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Full STEM Ahead How to make science, technology, engineering and math fun

LEGO time! My son, John, playing with his favorite LEGO Technic set

Full STEM Ahead How to make science, technology, engineering and math fun

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I’ve got two elementary-aged kids, so I’m no stranger to the terms STEM and STEAM. For newbies, STEM stands for science, technology, engineering and math; the A in STEAM is for art. There’s been a recent emphasis on these subjects because educators and experts alike realize that these fields teach the skills necessary for success in the workplace. And though I know literacy in STEM is a must for my kids, I get intimidated. I mean, I’m about as non-STEMy as you can get.

So I called Pamela Pavliscak. As the founder of Change Sciences, a parent of three school-age children and an active board member of the Rhinebeck Science Foundation, she seemed like the perfect person to explain why my kids—and yours—need proficiency in these areas. She also told me how to help foster a child’s love of STEM/STEAM with new products on the market.

The idea behind STEM

As Pavliscak explained to me, STEM aims to intertwine math, science and engineering rather than teach them separately. The STEM approach brings a real-world sensibility to the way in which these subjects are taught and focuses on hands-on learning. It’s no secret that job opportunities abound in the technology and science fields, but career potential aside, Pavliscak is a big believer that all students need a good understanding of technology. After all, it’s such a big part of our everyday existence and will become even more prevalent in the future.

Pavliscak says there are ways to work with your child’s school to increase STEM-related opportunities. If you’re up for fundraising, that’s even better, as schools are always looking for additional resources to help enhance learning with before or after-school extracurriculars. A great start could be speaking to your school’s administration about using Hour of Code, a very short introduction to computer science/computer programming. You might have heard of it because even President Obama got in on the action.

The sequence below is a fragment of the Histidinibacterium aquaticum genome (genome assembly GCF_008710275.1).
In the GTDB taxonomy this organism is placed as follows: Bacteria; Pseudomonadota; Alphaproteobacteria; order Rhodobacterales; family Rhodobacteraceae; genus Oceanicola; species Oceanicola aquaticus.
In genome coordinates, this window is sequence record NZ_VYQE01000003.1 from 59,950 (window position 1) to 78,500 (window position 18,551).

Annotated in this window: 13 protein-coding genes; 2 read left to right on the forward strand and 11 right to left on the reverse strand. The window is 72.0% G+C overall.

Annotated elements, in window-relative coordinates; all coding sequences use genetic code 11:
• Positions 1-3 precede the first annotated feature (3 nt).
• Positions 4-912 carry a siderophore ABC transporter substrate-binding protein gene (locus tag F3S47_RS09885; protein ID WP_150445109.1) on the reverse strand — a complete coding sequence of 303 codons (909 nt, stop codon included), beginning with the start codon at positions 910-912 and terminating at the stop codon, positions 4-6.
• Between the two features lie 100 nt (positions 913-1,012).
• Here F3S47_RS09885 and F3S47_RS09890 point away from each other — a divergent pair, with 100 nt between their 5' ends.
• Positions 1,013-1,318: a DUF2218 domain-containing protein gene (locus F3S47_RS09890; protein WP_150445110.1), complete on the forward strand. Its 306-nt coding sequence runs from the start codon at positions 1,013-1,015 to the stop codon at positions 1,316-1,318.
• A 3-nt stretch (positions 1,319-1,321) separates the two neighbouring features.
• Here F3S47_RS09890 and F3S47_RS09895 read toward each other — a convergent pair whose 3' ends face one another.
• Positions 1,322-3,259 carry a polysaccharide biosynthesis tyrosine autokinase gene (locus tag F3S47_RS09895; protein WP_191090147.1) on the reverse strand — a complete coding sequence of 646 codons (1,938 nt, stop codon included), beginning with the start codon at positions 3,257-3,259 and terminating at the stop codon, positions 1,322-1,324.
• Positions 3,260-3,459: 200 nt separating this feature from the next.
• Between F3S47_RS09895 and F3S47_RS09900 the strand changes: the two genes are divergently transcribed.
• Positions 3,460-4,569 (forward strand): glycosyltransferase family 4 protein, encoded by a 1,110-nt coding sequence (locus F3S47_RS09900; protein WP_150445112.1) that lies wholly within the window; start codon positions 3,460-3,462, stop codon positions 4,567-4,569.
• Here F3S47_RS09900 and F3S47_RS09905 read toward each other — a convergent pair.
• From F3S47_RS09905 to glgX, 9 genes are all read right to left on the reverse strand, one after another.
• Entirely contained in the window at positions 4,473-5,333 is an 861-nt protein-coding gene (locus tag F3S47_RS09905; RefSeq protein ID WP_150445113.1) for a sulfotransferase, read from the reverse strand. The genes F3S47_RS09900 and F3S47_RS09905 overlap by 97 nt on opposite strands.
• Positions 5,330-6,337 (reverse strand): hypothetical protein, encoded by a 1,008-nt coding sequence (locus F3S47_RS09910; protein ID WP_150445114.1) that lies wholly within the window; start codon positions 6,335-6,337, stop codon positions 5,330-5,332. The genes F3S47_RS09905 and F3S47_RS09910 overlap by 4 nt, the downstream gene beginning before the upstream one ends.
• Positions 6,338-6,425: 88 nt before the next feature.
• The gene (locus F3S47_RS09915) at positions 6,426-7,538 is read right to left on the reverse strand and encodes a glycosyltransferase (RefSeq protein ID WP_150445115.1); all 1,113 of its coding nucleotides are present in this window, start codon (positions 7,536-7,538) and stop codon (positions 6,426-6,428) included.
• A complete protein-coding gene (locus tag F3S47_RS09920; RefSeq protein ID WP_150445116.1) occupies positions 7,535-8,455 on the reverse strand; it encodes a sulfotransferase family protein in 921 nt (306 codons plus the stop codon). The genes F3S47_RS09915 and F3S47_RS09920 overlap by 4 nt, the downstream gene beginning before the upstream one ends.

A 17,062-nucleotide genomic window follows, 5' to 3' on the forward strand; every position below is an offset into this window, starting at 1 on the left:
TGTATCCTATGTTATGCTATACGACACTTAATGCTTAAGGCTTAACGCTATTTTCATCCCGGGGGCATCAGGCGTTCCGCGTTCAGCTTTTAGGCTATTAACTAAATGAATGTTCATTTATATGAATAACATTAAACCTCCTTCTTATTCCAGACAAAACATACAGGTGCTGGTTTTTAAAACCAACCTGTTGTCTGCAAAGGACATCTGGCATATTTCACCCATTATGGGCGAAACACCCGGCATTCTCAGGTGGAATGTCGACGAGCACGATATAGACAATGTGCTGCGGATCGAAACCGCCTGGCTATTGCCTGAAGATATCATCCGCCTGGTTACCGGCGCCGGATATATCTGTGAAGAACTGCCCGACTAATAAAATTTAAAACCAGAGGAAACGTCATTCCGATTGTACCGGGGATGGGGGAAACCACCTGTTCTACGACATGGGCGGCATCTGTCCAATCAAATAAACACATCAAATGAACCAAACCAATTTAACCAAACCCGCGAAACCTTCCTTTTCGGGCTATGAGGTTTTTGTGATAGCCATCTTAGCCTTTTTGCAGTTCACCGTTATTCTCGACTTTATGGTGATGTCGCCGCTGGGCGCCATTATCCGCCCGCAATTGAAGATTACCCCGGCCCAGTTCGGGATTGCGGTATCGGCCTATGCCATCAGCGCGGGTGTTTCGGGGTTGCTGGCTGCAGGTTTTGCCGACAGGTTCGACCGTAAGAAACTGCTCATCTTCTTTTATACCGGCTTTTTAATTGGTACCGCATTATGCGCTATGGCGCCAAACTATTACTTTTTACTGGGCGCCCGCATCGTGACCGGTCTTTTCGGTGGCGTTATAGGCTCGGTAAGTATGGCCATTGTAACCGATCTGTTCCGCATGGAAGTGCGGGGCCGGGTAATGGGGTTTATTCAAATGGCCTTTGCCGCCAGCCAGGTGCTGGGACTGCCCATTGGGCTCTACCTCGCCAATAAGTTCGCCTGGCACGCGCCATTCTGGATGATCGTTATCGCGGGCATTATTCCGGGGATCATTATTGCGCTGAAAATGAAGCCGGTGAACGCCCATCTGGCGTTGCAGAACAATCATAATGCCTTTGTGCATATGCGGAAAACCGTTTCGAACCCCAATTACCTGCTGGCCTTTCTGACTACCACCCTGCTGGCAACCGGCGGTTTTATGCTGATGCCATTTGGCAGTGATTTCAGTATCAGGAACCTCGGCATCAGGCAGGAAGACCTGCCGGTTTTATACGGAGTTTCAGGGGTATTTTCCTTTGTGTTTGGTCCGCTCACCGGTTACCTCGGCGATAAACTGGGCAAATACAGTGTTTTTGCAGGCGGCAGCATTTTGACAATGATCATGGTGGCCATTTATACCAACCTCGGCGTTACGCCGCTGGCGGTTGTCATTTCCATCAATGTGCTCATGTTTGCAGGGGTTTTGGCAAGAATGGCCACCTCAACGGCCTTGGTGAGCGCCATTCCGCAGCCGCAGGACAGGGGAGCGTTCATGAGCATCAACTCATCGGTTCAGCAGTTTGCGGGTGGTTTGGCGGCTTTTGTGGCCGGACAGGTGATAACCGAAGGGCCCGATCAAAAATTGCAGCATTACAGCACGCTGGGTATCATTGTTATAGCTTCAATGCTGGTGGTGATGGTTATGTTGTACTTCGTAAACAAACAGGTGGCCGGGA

Ways you can get your child involved

My daughter, Amelia, and our pug check out her new Roominate kit.My daughter, Amelia, and our pug check out her new Roominate kit.At home, encouraging your child’s enthusiasm in these areas can be fun for them and you, too, Pavliscak says. There are plenty of ways to engage and educate—whether you’re a coding ninja or still using paper and pencil. Here are companies and products she thinks are doing it right:

“There has been a lot of thought and consideration on getting more girls involved in STEM fields,” says Pavliscak, who is a fan of Roominate products. Check out the Roominate Studio Play Set ($29.99 at Toys R Us), which seamlessly combines imaginative play with hands-on tech-building skills, letting kids wire cheery, bright spaces.

She also raved about the award-winning littleBits, which are electronics kits that make it “fun, easy and appealing” for kids and parents to work together on projects. The littleBits Base Kit ($102.99 at YoYo.com) will have your family controlling cars, making buzzers go off remotely and much more. No programming or wiring required!

littleBits Base Kit

Think of the Q-BA-MAZE 2.0 ($22.95 at Fat Brain Toys) as a “glorified marble run,” says our expert. It involves design and strategy in a clever and engaging way.

Q-BA-MAZE 2.0

Pavliscak says the Magna-Tiles Clear Colors 32 Piece Set ($51.50 at Amazon) is “a building, thinking toy for a range of ages.” Whatever they want to make, they can do it with these easily connecting shapes perfect for all sorts of 2-D and 3-D construction.

Magna-Tiles Clear Colors 32 Piece Set

“LEGOs are absolutely great at all levels,” Pavliscak says. “There are lots of options, lots of colors, kids love the openness of it, and the idea they can build their own thing or make something really involved.” She adds that this is the “first step to LEGO Robotics and those clubs and getting kids thinking through problems and how they might solve them through technology and engineering.” There’s no way to go wrong with LEGOs, but my son’s favorite right now is the LEGO Technic set he got for Christmas. It’s very, very cool: LEGO Technic Cherry Picker ($12.99 at LEGO.com). If your kids go through LEGO sets like candy, visit the subscription service Pley, which lets you rent LEGO sets ($15 and up per month).

Unless you’re seriously out of it, you’ve heard of Minecraft, which Pavliscak says is a “creative game that engages problem solving and isn’t just this close-ended thing.” For younger children, our expert suggests trying out the “incredible and very creative” Toca Boca digital apps.

Toca Boca digital apps for kids

 

Coupon tips from our editors banner

Fat Brain Toys: Get $3.99 flat-rate shipping.

Toys R Us: Grab free shipping on $49 or more.

Yoyo.com: Get 15% off your first order and free shipping on $49 or more.

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